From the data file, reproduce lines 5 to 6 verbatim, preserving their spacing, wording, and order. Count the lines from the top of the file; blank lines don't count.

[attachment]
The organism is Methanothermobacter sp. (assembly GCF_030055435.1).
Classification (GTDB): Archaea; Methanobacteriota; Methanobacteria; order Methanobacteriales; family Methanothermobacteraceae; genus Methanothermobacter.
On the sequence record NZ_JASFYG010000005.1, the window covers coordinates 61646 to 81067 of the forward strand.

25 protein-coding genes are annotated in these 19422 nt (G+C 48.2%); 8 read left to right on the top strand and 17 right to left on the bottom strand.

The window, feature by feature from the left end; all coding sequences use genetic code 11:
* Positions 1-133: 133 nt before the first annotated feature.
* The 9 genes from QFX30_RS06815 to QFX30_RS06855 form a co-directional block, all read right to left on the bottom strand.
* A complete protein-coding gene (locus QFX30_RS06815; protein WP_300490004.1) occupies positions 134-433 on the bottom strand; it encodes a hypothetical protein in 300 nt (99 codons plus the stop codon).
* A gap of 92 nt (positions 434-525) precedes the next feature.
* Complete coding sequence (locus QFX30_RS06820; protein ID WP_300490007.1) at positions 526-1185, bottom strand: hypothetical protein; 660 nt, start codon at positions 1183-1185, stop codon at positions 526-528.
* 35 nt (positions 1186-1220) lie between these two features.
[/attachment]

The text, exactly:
The window, feature by feature from the left end; all coding sequences use genetic code 11:
* Positions 1-133: 133 nt before the first annotated feature.